He contributed to several feature film projects. The most notable were Alejandro Jodorowsky’s aborted 1976 project to bring Frank Herbert’s novel Dune to the screen as a ten-hour feature, with Moebius and Alien artist HR Giger doing original production art; and Luc Besson’s 1997 The Fifth Element, perhaps the only live action film in which Moebius’ elements (the Mondoshawan ships, the Flying Noodle Boat) appear recognizably as he designed them. Other films on which Moebius worked: Alien (1979), Blade Runner (1982, uncredited), Tron (1982), Masters of the Universe (1987), Willow (1988) and The Abyss (1989).
His most famous creation is a bizarre, stream-of-consciousness science-fantasy graphic novel originally called Le Garage Hermétique de Jerry Cornelius, released in the US as The Airtight Garage by Marvel under the Epic Comics imprint. The Airtight Garage was written, drawn and colored by Moebius, four pages at a time, as a game with himself to introduce irreconcilable plot strands in each segment, and then reconcile them later. As a result, the “story” does not exist as such, at least not until the final 15 pages, which were drawn all at once to bring the tale to a conclusion that parodies superhero comics and leaves the reader with more questions than answers.
In rough outline, the Hermetic Garage of the title is a large asteroid containing a much larger artificial world on the inside (“hermetic” in this case is used to mean both “airtight” and “esoteric”). The Garage was created by Major Grubert, an immortal human from Earth who is locked in ceaseless battle against another immortal, Lewis Carnelian. Eventually, these mortal enemies must join forces to prevent the destruction of the Hermetic Garage by an evil alien known as The Bakalite.
Nearly every panel of the comic contains characters, images, references, jokes and invented words that hint at entire worlds, civilizations and conspiracies just beyond the frame’s edge. Hardly anything is explained, not even the backgrounds or motivations of the two main antagonists.
An animated feature adaptation of The Airtight Garage, to be produced by legendary Japanese filmmaker Kurosawa Akira (!!!) and directed by Otomo Katsuhiro of Akira (1988) fame, fell through in the mid-1990s.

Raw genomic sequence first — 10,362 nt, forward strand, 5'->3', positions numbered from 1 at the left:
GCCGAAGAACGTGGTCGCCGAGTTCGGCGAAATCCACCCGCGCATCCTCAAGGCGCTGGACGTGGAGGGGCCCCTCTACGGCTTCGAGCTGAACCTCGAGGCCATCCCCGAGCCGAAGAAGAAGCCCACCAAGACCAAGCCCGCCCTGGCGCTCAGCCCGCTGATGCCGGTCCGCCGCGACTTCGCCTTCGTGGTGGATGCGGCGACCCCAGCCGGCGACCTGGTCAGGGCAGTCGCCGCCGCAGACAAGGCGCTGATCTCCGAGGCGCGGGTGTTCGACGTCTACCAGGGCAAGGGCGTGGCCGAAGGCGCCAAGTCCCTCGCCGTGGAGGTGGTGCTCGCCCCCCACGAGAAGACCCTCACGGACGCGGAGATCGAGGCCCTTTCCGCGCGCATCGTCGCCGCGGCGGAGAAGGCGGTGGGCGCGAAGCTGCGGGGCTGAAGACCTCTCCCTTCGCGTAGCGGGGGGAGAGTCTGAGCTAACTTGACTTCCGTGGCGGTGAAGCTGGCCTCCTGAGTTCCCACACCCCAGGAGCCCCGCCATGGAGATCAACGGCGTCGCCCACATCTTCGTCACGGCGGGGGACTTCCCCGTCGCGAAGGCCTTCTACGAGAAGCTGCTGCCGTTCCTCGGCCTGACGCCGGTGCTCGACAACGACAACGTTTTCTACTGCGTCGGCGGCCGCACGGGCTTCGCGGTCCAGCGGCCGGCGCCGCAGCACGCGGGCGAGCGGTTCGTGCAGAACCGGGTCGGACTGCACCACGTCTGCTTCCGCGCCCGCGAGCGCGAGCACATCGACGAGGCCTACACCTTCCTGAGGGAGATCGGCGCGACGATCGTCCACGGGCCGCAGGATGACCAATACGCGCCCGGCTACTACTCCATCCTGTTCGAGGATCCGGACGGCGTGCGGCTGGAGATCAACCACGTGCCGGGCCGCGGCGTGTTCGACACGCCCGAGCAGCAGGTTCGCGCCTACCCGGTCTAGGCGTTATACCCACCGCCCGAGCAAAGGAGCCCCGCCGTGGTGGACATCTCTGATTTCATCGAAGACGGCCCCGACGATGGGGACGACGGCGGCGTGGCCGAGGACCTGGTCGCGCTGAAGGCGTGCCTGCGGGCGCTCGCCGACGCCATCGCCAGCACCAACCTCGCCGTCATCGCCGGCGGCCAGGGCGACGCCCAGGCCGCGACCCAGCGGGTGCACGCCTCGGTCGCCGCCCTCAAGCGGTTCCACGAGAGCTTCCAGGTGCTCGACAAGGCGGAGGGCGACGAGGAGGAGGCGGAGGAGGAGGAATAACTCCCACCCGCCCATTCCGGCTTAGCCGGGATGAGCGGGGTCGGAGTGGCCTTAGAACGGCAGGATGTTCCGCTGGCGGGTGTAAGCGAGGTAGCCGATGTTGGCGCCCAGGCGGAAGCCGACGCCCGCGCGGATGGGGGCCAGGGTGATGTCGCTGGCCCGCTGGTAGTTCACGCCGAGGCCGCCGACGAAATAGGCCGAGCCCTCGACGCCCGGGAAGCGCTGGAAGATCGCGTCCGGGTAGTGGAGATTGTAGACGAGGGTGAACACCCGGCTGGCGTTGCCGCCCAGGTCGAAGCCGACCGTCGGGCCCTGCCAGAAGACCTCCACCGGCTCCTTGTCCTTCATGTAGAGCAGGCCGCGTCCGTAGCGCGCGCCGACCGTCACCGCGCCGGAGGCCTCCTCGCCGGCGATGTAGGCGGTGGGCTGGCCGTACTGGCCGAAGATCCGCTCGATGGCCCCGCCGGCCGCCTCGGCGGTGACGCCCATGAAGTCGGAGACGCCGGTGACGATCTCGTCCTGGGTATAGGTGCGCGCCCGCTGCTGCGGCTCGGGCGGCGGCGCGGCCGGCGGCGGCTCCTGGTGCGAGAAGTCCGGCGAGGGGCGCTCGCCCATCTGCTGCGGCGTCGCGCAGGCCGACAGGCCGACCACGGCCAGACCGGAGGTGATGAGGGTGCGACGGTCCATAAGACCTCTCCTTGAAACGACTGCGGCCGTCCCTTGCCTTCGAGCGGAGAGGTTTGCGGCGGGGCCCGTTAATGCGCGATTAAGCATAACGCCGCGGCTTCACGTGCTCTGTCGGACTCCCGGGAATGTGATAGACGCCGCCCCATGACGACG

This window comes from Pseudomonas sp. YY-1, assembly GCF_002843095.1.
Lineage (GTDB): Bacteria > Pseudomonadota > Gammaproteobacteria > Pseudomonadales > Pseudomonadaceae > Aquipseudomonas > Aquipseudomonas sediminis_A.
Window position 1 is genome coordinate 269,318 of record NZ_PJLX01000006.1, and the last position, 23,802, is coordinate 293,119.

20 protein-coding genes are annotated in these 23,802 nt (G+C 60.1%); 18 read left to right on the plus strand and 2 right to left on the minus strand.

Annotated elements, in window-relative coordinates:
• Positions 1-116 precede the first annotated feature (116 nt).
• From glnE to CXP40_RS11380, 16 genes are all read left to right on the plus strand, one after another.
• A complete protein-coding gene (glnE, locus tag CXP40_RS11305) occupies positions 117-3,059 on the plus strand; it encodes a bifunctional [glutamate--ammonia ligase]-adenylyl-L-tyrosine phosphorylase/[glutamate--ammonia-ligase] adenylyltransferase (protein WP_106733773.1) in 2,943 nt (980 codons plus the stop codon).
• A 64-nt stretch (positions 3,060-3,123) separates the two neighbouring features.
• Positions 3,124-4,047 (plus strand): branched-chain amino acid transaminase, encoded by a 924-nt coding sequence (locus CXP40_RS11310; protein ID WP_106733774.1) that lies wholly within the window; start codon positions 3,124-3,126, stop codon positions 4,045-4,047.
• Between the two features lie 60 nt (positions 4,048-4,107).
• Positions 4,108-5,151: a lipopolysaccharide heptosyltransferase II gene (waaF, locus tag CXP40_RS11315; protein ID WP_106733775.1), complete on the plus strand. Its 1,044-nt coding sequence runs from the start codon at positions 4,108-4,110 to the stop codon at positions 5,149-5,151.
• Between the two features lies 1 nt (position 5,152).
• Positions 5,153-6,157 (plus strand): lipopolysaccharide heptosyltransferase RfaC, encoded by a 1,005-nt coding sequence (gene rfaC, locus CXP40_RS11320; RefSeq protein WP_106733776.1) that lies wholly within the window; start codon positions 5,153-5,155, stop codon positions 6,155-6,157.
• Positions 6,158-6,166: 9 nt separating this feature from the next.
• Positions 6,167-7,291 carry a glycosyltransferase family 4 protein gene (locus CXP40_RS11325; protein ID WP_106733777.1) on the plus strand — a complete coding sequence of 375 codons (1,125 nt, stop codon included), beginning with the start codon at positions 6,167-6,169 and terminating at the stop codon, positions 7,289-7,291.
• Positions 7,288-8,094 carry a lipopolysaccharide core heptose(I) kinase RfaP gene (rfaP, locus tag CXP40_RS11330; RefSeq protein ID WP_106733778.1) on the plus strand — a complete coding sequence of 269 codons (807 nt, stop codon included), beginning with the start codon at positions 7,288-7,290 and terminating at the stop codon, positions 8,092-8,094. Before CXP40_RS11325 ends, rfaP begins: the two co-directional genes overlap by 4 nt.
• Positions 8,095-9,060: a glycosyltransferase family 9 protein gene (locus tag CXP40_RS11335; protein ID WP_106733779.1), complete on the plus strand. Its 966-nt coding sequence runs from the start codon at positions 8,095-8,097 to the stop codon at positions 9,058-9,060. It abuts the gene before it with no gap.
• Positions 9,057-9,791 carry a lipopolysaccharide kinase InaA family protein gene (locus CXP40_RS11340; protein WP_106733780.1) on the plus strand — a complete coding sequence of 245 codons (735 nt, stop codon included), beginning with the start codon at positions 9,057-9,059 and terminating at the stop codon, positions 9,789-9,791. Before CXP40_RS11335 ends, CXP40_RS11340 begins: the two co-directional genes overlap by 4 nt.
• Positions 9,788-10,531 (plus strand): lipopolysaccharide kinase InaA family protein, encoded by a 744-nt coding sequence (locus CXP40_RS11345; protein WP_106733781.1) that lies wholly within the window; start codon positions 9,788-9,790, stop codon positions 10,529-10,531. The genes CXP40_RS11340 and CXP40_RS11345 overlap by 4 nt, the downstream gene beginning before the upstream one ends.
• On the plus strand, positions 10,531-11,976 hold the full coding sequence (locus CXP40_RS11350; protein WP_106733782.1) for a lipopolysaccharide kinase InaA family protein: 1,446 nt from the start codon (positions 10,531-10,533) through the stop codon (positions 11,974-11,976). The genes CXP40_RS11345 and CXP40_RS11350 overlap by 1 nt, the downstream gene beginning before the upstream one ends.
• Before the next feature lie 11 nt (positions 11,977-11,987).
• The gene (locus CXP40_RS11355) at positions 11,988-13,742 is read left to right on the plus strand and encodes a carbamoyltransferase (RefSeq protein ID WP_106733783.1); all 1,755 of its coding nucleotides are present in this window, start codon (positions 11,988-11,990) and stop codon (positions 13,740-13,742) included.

So why on Earth would you use The Airtight Garage as the basis for a big-budget, live action VFX film? Three reasons.
First, the non sequitur storyline provides a blank slate for the filmmakers, who are free to fill in the blanks however they wish; or, a la JJ Abrams, just leave the blanks blank. The Airtight Garage provides a firm skeleton on which to hang a dramatic sci-fi high adventure with a good dollop of comedy.
Second, The Airtight Garage is a cult classic with a large fan base. In 1999 the Metreon shopping mall in San Francisco opened with an Airtight Garage-themed attraction, which was hugely popular until the mall was shut down in 2007 (probably a Bakalite trick!).
And third, Moebius’ artwork is beautiful, original, and unique. Many artists and filmmakers are inspired by him, but no one has produced an entire feature film that takes place in a Moebius universe. At one time, his vision could only have been realized through traditional animation, whether one was the director of The Seven Samurai or not. But with modern VFX, that has changed.
The mind-bending, multidimensional layout of the three levels of the Hermetic Garage; its vast alien vistas and retro-futuristic architecture; Grubert’s trusty starship, the Ciguri; the Star Billiard, a colossal green humanoid robot that the Ciguri crew uses as an exploratory vehicle; the bizarre lifeforms of the Garage, such as the pink riding animals called Melvils – all of these could come to life.
And not only would Moebius’ actual drawings provide inspiration for artists – I think that the incomplete nature of The Airtight Garage would give CG and VFX professionals an unprecedented world-building opportunity.
Jean Giraud is 72 years old, and hopefully has many years ahead of him, thanks to French cuisine and Socialized medicine. But it would be nice to finally produce an Airtight Garage adaptation that he would be alive to enjoy.
Next: Warhammer 40,000 game franchise (1987-present)
See a set of The Airtight Garage art on Flickr.